Transportation costs create headache for ORR

By Andrea Ray | Jan 31, 2018
Photo by: Andrea Ray

Mattapoisett — Old Rochester Regional School District's budget has been burdened in recent years by a continuous shortfall in state funding for transportation costs, and now administrators, some state officials, and advocacy groups are saying it's time for the state to fulfill its obligation.

Passed in 1994 as an incentive for municipal school districts to regionalize, a Massachusetts law requires the state to reimburse regional school districts 100 percent of the cost of transporting students. The impetus behind the law was that regionalization would cut down on maintenance, transportation and education costs for smaller towns.

The reimbursement covers students in kindergarten through grade 12, provided that they live more than a mile-and-a-half from the school building they are attending.

But the state in recent years has paid hundreds of thousands of dollars less to regional districts than the promised 100 percent reimbursement. Last school year, only 73 percent of the total cost of Old Rochester's transportation was covered. The district received approximately $453,400 of the $617,400 it cost to transport students—a difference of approximately $164,000.

According to the Massachusetts Association of Regional Schools, which includes Old Rochester and regional districts such as Old Colony Regional Vocational School District and Freetown-Lakeville Regional School District, the last time regional districts' transportation was fully funded by the state was during the 2001-2002 school year.

Members of the Old Rochester School Committee, wrangling with budget challenges for the next fiscal year, have reached out to state officials over the past month, hoping to remedy the situation.

With the major funding sources for the district being contributions from each of the three towns (local assessments), Chapter 70 funding (the major source of state aid to public schools), and the state transportation aid, Old Rochester Regional Business Manager Patrick Spencer explained that the difference can truly impact the towns' and the district's budgets.

"When there is less revenues from any source of transportation or Chapter 70 aid, and programming remains the same, then the town assessments [will] be higher," he said, but with "limited resources in the three towns," it's more likely that the district budget will be reduced—and programming along with it—when expected aid doesn't come through.

While some might consider transportation a so-called cost of doing business for a regional district—as it is for districts that are not regionalized—regional district administrators and some state officials disagree.

Last October, State Auditor Suzanne Bump released a study on regional school system costs and expressed frustration with the state not living up to its promise.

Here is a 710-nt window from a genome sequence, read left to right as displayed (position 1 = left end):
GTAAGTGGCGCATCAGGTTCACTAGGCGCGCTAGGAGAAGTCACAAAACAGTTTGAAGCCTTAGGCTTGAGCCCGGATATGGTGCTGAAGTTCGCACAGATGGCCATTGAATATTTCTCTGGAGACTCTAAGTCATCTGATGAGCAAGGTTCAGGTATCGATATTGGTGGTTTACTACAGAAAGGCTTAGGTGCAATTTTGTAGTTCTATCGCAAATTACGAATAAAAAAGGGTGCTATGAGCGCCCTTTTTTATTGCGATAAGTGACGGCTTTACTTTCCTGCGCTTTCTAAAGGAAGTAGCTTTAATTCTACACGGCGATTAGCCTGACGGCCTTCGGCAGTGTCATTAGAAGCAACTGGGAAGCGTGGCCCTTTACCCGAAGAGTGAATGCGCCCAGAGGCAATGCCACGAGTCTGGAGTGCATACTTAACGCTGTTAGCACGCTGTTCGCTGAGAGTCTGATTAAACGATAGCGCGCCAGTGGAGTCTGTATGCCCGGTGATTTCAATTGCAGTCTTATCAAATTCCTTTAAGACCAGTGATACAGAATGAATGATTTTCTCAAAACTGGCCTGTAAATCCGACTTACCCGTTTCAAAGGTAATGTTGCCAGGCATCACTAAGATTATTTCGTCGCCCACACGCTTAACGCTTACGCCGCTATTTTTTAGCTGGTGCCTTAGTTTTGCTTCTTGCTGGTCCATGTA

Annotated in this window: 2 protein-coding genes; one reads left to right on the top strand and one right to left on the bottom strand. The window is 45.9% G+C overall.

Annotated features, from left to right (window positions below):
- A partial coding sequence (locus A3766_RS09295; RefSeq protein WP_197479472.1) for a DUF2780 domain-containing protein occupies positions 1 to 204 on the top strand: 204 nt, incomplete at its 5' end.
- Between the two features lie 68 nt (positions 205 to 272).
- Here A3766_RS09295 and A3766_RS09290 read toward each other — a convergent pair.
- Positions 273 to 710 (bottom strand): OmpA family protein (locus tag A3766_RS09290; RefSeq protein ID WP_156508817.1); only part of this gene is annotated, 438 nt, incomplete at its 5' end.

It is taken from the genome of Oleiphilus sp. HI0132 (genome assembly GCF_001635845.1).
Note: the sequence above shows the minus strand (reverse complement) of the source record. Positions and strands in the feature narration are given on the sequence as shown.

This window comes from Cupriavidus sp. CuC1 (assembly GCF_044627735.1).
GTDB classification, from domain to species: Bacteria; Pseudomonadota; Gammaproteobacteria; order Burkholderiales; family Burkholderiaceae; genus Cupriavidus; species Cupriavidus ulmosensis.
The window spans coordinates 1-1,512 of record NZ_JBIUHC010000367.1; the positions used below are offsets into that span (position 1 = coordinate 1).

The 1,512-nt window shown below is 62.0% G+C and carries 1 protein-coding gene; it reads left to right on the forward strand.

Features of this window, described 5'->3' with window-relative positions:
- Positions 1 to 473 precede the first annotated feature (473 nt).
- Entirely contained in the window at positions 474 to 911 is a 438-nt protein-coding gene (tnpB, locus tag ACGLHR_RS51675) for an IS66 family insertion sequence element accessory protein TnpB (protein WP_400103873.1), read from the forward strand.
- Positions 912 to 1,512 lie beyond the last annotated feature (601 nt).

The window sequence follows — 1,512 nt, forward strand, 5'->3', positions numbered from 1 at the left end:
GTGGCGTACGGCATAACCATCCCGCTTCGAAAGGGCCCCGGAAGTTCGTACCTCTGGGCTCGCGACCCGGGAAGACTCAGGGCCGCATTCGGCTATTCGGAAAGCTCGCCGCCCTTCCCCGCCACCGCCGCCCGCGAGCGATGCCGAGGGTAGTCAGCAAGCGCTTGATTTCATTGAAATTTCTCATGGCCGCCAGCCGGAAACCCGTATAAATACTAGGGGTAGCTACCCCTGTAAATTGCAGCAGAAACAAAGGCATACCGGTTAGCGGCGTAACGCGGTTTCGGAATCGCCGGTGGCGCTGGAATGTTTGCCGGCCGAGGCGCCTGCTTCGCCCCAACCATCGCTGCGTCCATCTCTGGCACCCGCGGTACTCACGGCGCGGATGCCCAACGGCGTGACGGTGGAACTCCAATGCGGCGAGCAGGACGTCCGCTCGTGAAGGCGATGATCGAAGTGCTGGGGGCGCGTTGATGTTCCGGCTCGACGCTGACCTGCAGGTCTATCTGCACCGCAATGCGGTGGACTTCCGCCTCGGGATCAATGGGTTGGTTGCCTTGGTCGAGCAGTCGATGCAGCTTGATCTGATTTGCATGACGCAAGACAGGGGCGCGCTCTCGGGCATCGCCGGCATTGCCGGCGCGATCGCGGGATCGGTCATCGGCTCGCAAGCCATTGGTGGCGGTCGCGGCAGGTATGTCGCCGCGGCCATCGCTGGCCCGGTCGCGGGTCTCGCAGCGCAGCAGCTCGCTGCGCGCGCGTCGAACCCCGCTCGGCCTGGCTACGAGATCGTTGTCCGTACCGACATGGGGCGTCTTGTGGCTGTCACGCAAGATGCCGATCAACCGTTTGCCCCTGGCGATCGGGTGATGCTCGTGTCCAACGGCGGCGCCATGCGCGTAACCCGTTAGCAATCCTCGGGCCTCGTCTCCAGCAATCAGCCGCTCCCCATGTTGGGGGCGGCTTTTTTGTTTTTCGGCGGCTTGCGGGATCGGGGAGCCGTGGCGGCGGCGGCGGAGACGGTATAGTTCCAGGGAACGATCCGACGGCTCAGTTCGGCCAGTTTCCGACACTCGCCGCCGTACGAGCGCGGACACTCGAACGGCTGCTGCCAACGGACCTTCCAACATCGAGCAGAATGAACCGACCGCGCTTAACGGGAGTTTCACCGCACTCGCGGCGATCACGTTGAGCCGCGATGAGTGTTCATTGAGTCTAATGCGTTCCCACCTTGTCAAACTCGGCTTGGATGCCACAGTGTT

“The statewide total for all types of transportation costs ... has been rising in recent years (approximately 10 percent between 2010 and 2016),” she said, noting that the increase includes the costs of special education and out-of-district transportation expenses.

It's a challenge ORR administrators know all too well. School districts are required by state law to provide an appropriate education for all special education students—including bearing the cost if students require transportation to and tuition for an out-of-district program. Additionally, districts pay tuition if a student chooses to attend a specialty high school, such as Bristol County Agricultural High School.

While those costs vary by year depending on students' needs, in years where transportation and tuition costs rise, administrators need to find creative ways to fund budgetary discrepancies.

The net effect of not funding transportation entirely, Bump stated in her study, is that some regional school districts are forced to cut programs that are critical to the quality of education provided to their students. “...these funding problems have a direct effect on the education options and attainments of regional district students at every grade level."

At Old Rochester, it’s a blow to the budget that is felt all over.

"There isn't a particular area that is hurt so to speak," Spencer said, "but in the past few budget cycles at ORR, there was not an opportunity to fund a new social worker at the high school nor a sign language teacher."

Purchases of new technological devices and Chromebook laptops were also limited, he said. As ORR is increasingly focusing on science, technology, engineering and math initiatives, the budget limitations may prove a hindrance. In December, ORR High School Principal Mike Devoll stated that he was attempting to increase student access to Chromebooks to train students in online test-taking, which the state is requiring for some standardized tests.

At the junior high, Principal Kevin Brogioli is hoping to expose all junior high students to computer science and coding by adding a class on the subjects to every students' schedule—but the initiative is budget dependent, he said in December, and will only be finalized if the school's budget can accommodate it.

Old Rochester School Committee members are encouraging residents to reach out to state officials to let them know that transportation funding is important to them.

Rep. Bill Straus is the state representative for all three towns. Mattapoisett's state senate representative is Sen. Mark Montigny, while Marion's is Sen. Marc Pacheco and Rochester's is Sen. Michael Rodrigues.

Rep. Straus can be reached at william.straus@mahouse.gov, or by phone at 617-722-2400. Sen. Montigny's email is mark.montigny@masenate.gov, and his office phone number is 508-984-1474. Sen. Pacheco can be reached at marc.pacheco@masenate.gov, or by phone at 508-822-3000. Sen. Rodrigues can be reached at michael.rodrigues@masenate.gov or by phone at 508-646-0650.

 

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